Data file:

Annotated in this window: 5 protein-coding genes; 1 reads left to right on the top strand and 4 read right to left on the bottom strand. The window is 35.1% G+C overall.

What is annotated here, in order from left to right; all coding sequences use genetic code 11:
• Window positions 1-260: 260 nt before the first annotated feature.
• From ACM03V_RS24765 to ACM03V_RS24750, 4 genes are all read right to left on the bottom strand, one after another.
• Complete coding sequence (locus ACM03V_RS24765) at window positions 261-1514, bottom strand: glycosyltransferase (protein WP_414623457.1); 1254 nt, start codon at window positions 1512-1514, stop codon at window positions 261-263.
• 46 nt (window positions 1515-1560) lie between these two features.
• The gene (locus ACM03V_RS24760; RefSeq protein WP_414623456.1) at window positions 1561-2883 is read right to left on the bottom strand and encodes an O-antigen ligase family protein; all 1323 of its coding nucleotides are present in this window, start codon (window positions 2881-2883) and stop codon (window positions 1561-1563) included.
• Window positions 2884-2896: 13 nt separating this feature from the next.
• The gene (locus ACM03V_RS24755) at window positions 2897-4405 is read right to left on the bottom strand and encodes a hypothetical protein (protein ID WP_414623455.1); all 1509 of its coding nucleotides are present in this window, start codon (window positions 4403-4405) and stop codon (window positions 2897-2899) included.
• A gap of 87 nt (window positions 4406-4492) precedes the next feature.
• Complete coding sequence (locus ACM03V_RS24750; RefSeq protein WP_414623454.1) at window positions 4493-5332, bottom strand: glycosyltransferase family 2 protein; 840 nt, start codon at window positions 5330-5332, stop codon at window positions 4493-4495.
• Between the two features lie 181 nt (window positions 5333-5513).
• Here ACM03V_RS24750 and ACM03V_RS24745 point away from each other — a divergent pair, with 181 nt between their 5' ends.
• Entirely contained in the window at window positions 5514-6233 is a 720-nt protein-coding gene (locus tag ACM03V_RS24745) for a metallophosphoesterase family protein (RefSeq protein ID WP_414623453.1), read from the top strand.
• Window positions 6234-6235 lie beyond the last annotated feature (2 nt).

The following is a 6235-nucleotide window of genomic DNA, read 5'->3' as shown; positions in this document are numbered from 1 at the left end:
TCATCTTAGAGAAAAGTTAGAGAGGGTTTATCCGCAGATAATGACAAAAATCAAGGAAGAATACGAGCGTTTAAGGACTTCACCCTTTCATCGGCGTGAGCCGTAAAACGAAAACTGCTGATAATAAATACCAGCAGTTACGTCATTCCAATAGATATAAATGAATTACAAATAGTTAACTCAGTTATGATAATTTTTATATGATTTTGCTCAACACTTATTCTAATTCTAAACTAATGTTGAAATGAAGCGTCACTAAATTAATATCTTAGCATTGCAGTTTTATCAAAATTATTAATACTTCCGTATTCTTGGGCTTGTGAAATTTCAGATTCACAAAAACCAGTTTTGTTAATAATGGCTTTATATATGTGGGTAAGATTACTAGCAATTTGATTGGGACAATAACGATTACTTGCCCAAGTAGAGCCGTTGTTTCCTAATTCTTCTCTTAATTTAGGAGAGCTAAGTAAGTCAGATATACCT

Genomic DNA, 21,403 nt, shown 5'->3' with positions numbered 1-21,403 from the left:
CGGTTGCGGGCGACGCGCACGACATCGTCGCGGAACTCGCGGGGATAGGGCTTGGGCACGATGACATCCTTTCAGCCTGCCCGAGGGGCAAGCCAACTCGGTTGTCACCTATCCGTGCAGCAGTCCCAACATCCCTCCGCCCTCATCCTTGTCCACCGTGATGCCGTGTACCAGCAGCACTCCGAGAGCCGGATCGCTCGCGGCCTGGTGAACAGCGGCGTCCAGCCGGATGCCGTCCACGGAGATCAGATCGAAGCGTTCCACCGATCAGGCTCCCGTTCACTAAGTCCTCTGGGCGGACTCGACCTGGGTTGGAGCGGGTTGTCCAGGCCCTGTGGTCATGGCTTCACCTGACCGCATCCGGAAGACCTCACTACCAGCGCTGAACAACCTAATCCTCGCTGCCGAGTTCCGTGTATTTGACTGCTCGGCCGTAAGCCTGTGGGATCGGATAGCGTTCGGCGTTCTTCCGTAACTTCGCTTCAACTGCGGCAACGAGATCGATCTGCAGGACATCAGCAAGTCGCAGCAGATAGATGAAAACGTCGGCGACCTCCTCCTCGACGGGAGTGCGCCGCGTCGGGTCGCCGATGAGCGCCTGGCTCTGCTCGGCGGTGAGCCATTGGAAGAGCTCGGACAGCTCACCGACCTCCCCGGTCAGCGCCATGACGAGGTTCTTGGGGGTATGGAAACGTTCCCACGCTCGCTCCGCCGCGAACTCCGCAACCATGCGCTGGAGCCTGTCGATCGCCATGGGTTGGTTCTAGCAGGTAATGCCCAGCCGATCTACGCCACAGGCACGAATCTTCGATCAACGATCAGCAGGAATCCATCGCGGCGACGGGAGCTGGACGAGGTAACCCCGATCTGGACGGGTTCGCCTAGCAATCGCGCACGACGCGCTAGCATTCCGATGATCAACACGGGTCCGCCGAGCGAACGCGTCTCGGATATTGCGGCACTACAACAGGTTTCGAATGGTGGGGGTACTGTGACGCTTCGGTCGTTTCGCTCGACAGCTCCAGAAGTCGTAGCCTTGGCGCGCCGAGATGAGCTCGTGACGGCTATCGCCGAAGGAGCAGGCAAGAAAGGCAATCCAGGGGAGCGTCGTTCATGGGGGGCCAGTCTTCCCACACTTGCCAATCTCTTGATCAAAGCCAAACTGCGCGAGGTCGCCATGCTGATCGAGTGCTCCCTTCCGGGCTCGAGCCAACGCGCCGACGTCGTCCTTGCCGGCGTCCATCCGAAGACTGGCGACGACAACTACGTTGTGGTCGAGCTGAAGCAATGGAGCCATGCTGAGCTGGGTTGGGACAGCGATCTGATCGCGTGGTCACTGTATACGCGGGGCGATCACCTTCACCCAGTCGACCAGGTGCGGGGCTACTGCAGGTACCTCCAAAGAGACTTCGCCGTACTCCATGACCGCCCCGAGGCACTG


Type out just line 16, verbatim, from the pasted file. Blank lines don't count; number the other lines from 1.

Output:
The following is a 6235-nucleotide window of genomic DNA, read 5'->3' as shown; positions in this document are numbered from 1 at the left end: